Short answer: A solder joint came loose. Fixing it probably involves replacing a circuit board. No, your electronic wizard friend cannot find the break and resolder it. We are talking about a tiny solder joint on the pin of a chip. You might even need a magnifying glass to see the pin, and forget about seeing the crack.
Long answer: Electronic circuits are full of components that can resonate with each other due to their inherent (unwanted) capacitance and inductance. Even the traces of a circuit board can set up a resonance, like a wave guide. Electrical engineers carefully design filters to eliminate those resonances. Usually those filters are in the form of little capacitors, placed all over the boards, which sink stray signals to ground. These days, transistors are sometimes used for their inherent capacitance, because hundreds or thousands of them can be put on a chip, allowing for creative design solutions. They can also be cheaper than actual capacitors.
All of these filters are soldered onto the boards, just like all the other components. The chips tend to be very small, and since they carry almost no current, the leads can be made really tiny and close together. If one of those solder joints breaks, then an unwanted signal can create problems. If that signal is at the front end of a power amplifier, it can create the problem you are having.
Your speaker cone is not making the sound. It can't vibrate at that frequency. The sound is probably coming from the windings of your speaker coil, which are vibrating from this unwanted, amplified signal being pumped through them. It could also be from a vibrating wire or electrical component, but I would bet on the speaker coil. Either way, the vibration is not good, even if you can tolerate the sound. It will cause other things to fail earlier than they should. Also, if it is in the coil, that means your speaker windings are dissipating extra power that they were not intended to handle. That heats them up. The power rating of your speaker is partly based on how much heat the windings can dissipate.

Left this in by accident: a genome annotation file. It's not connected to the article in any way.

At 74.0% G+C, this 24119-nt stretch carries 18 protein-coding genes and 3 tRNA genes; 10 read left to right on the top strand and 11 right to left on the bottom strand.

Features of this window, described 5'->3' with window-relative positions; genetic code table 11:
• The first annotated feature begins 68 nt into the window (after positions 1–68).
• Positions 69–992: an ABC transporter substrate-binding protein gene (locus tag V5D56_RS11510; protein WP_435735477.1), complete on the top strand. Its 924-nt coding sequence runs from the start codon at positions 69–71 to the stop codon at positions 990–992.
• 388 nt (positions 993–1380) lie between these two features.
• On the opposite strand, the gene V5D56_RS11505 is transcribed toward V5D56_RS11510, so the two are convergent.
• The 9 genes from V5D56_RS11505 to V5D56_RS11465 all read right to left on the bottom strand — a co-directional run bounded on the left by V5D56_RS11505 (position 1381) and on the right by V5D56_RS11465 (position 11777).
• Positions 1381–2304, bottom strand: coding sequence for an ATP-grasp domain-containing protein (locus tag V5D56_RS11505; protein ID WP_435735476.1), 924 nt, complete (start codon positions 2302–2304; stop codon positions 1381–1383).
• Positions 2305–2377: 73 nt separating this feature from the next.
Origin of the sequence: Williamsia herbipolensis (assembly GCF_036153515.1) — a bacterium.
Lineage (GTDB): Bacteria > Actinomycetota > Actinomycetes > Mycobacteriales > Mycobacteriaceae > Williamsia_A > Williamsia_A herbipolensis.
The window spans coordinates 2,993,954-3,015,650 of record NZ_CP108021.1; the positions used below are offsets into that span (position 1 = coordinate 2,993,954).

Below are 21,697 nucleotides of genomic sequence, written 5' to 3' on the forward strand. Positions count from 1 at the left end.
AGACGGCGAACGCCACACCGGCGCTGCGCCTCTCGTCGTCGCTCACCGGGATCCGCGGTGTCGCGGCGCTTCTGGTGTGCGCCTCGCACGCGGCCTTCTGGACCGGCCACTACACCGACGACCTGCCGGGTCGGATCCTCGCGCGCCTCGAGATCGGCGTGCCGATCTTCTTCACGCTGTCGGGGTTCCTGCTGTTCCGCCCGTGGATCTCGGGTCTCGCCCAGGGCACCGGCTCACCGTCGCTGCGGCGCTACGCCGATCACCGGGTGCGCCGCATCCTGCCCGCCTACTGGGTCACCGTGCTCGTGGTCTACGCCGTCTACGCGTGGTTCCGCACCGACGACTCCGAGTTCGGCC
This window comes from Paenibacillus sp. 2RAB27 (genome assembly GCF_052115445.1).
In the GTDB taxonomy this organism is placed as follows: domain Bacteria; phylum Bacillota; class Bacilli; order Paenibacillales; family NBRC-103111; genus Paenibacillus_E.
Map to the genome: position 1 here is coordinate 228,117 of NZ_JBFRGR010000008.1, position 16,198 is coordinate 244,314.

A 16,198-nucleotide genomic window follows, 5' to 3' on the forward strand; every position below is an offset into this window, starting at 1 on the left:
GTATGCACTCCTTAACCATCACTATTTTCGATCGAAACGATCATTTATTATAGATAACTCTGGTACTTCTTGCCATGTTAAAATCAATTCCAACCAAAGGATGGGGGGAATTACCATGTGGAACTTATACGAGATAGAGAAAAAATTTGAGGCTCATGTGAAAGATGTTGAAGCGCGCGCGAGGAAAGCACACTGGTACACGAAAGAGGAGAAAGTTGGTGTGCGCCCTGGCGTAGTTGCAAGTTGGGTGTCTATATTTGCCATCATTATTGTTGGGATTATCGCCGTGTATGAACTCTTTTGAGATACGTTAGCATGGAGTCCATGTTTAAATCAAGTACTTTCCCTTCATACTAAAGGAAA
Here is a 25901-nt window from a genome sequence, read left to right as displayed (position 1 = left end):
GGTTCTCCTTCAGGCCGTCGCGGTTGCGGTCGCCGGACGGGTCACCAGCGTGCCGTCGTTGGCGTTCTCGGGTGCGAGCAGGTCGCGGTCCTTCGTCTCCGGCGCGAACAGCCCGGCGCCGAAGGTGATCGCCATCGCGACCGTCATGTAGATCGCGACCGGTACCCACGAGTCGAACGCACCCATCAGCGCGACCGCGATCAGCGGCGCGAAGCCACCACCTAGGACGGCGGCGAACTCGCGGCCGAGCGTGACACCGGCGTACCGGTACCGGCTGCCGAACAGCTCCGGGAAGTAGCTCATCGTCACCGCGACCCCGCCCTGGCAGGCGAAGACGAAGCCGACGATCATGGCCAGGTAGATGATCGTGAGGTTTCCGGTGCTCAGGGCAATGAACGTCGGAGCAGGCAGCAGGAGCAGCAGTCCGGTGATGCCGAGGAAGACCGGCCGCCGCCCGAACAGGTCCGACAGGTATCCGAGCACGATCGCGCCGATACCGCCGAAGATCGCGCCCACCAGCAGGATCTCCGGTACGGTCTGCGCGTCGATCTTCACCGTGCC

The 10s decay that you noticed is just the power supply discharging. That has nothing to do with your problem. The first thing that happens with the electrical input is that it gets converted from AC to DC. There is a large capacitor that helps smooth the DC, and it takes a few seconds to discharge when you disconnect the power.
One last comment: Before you take the speaker back to the store, you might want to try plugging it in at a friend's house. It is very unlikely, but possible, that your speaker is picking up a stray signal from the environment or from your power line.